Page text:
One leading business figure in North Yorkshire said the county's small firms were "ready to take the leap" of operating alongside some restrictions as they emerged from a year in which their doors have been closed for months at a time.
Carolyn Frank, North Yorkshire’s development manager for the Federation of Small Business, said shops had invested a lot of money in making their businesses secure and with a greater online presence, with many taking on a lot of debt.
She said: "So they're starting from a negative position even when restrictions are lifted so it's going to take time to recover. You can't do two years in one, so even if you're busier you've still lost those months where you've been restricted from opening.
"But generally I think if they survive the pandemic and have managed to carry on and survive and get through those cash flow issues then they're in a good position because of those adaptations they have made, their businesses are stronger because of this."
Supermarkets, pharmacies, off licences, garden centres and bicycle shops were among the limited types of businesses permitted to stay open when the third lockdown began on January 5.
Three months on, businesses such as clothing and homeware retailers, electronic goods, charity shops and car washes are being given the green light to reopen their doors from Monday.
Catherine Riley, centre manager for the Kirkgate Shopping Centre in Bradford city centre, said she expected to be "extremely busy". The site has extended its opening hours to 8am-7pm, allowing people to visit when things are quieter if they are worried about social distancing.
Queue systems will be in place for retailers where queues are expected, with hand sanitisers and directional signage in place to ensure shops are Covid-compliant.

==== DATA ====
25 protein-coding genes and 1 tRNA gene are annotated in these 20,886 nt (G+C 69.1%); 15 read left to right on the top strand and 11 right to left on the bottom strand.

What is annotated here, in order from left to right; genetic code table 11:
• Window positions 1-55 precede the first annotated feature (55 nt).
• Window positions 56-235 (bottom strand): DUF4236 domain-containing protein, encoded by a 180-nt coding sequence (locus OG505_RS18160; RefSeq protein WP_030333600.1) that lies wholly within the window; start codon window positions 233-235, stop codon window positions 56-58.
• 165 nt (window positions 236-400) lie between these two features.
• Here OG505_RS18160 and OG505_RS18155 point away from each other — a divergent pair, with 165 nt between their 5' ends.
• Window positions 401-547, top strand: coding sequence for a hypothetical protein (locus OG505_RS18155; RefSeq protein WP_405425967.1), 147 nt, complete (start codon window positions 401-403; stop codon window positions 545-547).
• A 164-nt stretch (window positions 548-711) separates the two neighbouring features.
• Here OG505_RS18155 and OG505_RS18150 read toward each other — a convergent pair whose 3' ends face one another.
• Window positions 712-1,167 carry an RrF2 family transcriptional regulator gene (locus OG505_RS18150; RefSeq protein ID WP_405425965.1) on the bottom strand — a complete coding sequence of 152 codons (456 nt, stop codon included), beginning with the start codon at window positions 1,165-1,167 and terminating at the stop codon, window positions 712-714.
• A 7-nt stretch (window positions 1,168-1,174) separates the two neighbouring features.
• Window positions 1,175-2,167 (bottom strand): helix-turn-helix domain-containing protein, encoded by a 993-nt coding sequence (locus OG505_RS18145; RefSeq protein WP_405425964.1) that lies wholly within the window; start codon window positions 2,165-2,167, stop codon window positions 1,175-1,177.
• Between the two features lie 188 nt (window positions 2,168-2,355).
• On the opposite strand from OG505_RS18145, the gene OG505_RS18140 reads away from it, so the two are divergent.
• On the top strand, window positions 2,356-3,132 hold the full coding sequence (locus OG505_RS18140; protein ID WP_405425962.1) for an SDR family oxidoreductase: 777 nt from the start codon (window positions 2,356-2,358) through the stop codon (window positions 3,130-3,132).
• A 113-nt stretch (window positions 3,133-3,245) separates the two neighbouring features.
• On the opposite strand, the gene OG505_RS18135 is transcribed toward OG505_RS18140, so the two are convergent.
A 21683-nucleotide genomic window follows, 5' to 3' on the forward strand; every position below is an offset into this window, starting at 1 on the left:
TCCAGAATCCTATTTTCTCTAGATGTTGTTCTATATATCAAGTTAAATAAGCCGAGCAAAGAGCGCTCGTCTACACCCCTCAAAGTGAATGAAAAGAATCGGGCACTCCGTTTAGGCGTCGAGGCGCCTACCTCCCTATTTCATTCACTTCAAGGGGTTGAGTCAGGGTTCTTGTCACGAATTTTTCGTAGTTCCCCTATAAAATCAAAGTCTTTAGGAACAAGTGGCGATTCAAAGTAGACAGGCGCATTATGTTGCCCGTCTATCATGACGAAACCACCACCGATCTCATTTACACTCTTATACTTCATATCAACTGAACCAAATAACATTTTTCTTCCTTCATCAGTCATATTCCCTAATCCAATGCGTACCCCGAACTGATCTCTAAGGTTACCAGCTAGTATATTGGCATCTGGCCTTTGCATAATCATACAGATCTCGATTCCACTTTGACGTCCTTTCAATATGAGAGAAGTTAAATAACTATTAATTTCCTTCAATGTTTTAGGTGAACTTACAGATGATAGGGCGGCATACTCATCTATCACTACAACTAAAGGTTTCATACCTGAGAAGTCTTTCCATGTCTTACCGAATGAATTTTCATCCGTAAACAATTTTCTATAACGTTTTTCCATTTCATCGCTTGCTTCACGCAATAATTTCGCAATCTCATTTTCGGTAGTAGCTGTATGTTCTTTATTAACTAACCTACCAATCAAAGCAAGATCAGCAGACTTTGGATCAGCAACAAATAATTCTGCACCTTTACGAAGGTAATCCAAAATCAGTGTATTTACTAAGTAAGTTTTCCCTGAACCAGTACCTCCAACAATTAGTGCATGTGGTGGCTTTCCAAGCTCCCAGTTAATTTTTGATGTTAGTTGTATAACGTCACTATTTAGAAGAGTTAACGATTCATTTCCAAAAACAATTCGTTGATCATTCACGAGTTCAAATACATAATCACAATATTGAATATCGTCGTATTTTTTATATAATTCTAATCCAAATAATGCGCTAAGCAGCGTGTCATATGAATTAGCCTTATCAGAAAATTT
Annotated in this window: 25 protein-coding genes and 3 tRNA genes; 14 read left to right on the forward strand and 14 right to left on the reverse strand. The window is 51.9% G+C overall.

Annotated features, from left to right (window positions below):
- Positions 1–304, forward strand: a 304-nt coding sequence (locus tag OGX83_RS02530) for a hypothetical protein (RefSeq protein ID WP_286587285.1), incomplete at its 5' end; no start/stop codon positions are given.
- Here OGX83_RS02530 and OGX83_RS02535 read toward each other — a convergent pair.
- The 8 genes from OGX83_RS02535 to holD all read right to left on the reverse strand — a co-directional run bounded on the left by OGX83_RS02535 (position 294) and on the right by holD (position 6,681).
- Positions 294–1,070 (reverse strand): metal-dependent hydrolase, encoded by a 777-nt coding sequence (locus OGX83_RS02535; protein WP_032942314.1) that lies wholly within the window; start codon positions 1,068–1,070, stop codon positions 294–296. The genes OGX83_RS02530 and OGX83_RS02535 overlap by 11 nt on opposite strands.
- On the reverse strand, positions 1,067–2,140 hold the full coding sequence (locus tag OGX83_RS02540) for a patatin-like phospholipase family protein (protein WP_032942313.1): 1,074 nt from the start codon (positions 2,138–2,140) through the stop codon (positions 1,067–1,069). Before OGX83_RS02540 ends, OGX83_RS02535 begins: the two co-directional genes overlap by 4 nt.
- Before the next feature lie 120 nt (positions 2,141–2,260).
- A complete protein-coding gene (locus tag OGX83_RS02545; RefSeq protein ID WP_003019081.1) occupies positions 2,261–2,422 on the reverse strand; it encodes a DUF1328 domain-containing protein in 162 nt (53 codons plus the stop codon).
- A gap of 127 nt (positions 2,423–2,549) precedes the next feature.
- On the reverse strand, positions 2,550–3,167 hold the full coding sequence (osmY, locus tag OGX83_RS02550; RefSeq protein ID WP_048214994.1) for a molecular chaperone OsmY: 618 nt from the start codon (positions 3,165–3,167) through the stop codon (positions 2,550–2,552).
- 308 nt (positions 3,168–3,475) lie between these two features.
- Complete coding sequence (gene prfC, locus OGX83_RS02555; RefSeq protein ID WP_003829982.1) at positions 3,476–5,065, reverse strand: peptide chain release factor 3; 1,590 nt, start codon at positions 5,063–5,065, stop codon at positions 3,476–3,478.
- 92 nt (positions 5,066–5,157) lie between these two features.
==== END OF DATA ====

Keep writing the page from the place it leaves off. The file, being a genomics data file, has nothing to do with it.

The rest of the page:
She said: "We're feeling absolutely positive, we've all got a 'bring it on' attitude now because it's so close, and we've waited so long. Now we've been through it twice previously so it's well-oiled machine, but we are still learning all the time. We're just very, very excited to welcome people back again."
Andrew Goodacre, Chief Executive of the British Independent Retailers Association, said businesses had been preparing for April 12 as a reopening date since the lockdown 'roadmap' was revealed.
He said: "There's no doubt that they're ready to go, they've got all of the safety protocols refreshed that they had last time, so that they're fit and raring to go.
"I think it's about fine tuning what they need to do with minor changes that have been made. And there is a cautious optimism.
"They are enthusiastic, they expect customers to come back early on, and it's then a bit of luck and a bit of hard work and some support to make sure that pent up demand is sustained over a longer period of time."
He said this time there was a greater emphasis on ventilation for small shops, who were being encouraged to ensure a flow of air by having their front and back doors open. And the Government has offered more clarity on changing rooms, meaning they can open this time round provided they are cleaned and monitored regularly.